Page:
No amendment whereby the charge upon the people will be increased may be made to any such resolution, unless such charge so increased shall not exceed the charge already existing by virtue of any Act of Parliament.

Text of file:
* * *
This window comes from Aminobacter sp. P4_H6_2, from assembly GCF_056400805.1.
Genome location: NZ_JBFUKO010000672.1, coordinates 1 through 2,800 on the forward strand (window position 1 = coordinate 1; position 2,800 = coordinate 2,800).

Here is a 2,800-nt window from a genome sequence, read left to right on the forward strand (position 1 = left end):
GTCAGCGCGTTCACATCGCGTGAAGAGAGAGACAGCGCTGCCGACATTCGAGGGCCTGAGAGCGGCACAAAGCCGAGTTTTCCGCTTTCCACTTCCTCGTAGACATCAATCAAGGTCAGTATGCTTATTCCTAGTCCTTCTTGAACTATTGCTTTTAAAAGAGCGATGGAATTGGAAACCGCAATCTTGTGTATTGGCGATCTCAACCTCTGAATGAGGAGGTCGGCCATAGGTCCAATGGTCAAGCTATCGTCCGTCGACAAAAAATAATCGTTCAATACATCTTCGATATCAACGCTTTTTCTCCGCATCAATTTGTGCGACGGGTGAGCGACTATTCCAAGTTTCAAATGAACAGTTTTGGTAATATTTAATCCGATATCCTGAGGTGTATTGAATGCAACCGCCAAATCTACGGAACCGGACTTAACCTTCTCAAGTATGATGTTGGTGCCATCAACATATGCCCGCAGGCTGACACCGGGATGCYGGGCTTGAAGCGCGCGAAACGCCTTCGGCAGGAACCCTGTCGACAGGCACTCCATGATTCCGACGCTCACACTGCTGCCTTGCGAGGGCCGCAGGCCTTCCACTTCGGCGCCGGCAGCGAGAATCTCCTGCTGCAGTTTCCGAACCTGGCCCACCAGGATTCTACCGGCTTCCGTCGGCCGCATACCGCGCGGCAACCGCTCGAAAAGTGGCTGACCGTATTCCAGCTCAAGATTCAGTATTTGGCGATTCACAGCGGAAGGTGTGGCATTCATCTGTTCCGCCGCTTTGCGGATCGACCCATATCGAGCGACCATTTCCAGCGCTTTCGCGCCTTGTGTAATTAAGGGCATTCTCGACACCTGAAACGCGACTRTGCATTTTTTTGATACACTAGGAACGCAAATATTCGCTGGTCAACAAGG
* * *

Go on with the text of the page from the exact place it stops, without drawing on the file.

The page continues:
There, I submit, there is a principle involved, and I say that it contains no express provision applying to the case we are now dealing with. It is perfectly clear that this is a matter which stands in this position, so far as I can see - that there is no standing order to decide the question before us. No one can point to a standing order which says that what is now proposed to be done shall be done. That being so, I think that in a case of this sort - which is a matter of grave importance, involving large and serious consideration - as there is no standing order which deals with the subject, we are thrown back upon our first standing order, and upon the course which lias often proved to be of great service in the conduct of parliamentary business. We are thrown back upon the practice of the House of Commons. That practice, I am sure, is very familiar to you, Mr. Speaker, and I will not take up the time of the House or your time by making more than a general observation upon it. I think I am within the bounds of accuracy when I say that in the history of the House of Commons in dealing with such proposals, there is no practice under which honorable members are allowed to propose increases in rates of duty. Questions have arisen, however, as to whether members should be debarred when a specific proposal was before the Committee of Ways and Means from suggesting some substituted tax. But such proposals do not touch the matter which is now before you, because this Commonwealth Parliament is in a novel and unprecedented position. Whereas all the cases to which all the authorities upon the practice of the House of Commons and of the colonial Legislatures apply are cases in which it was proposed to revise the existing system of taxation, and to alter existing rates of taxation, this Commonwealth Parliament is not in the position of having any such duty to discharge. We are dealing with the first Tariff of the Commonwealth. There has been no Commonwealth Tariff previously, and there is no revision of any rates or duties that can possibly apply to the proposal made under the circumstances I have described. We are now laying down a system of taxation for the first time. There is no question of whether a proposed duty is in substitution for some existing rate under some Act of Parliament. The Commonwealth has no customs duties and no customs burdens at all. We are now, as a Commonwealth Parliament, proposing to impose such burdens on the Commonwealth for the first time. Under those circumstances I submit that that class of case does not apply at all. The question is therefore narrowed down to this point : In the case of an entirely new tax, has any private member the right to propose to increase the rate of the proposed new tax? I doubt strongly whether there is any practice in the history of the House of Commons which would justify that course on such an occasion. As I have said, it is a very serious and important matter, and one upon which we should all like to have your opinion. The standing orders to which I have referred rather point to the strength of the position which I have put before you, Mr. Speaker, because, if it is incompetent for a private member to do these things at certain stages, it seems to me that, there being no provision as to a previous stage, a great light is thrown on the practice of the House of Commons. In the great multitude of proposals which have been submitted to the House of Commons during past years, even if there be a case which seems to warrant the contention now put before you by reason of the fact that it fulfils certain conditions which do not now exist, it must be regarded not as part of the practice of the House of Commons at all, and not as one of those broad land-marks of procedure by which a new Parliament should be guided. It is, I think, not likely that any doubtful and isolated instance in a long course of procedure ought to guide our procedure. It is all very well to say that we can create a practice for ourselves; but I think we prefer to look to the spirit and continuity of parliamentary history, as shown in the parliamentary records of the House of Commons, for the true principle for our guidance. I submit that this principle is, and conspicuously has been, observed in the practice of the House of Commons - that any proposal for a new charge in the way of a burden or a tax upon the people should be under the authority of the Executive. There is, so far as I know - and this, I think, is rather a strong statement as bearing upon the case - no provision in our standing orders which would prevent an honorable member from proposing an increase in every item of expenditure upon the Estimates submitted by the Ministry. In that case what would our position be? If the Chairman is right, he would be quite justified in ruling that private members in Committee of Supply on the Estimates submitted by Ministers of the Crown would be entitled to move that the items be increased. The standing orders do not bear on the question, and the practice of the House of Commons would here come in under outgeneral rule for the conduct of business. I think I am safe in saying, at any rate as to this point, that there is no break in the continuity of the practice of the House of Commons ; that is to say, no private member has been allowed to increase an item of expenditure in Committee of Supply. The broad principle under which this is so, applies, I submit, in the case before us.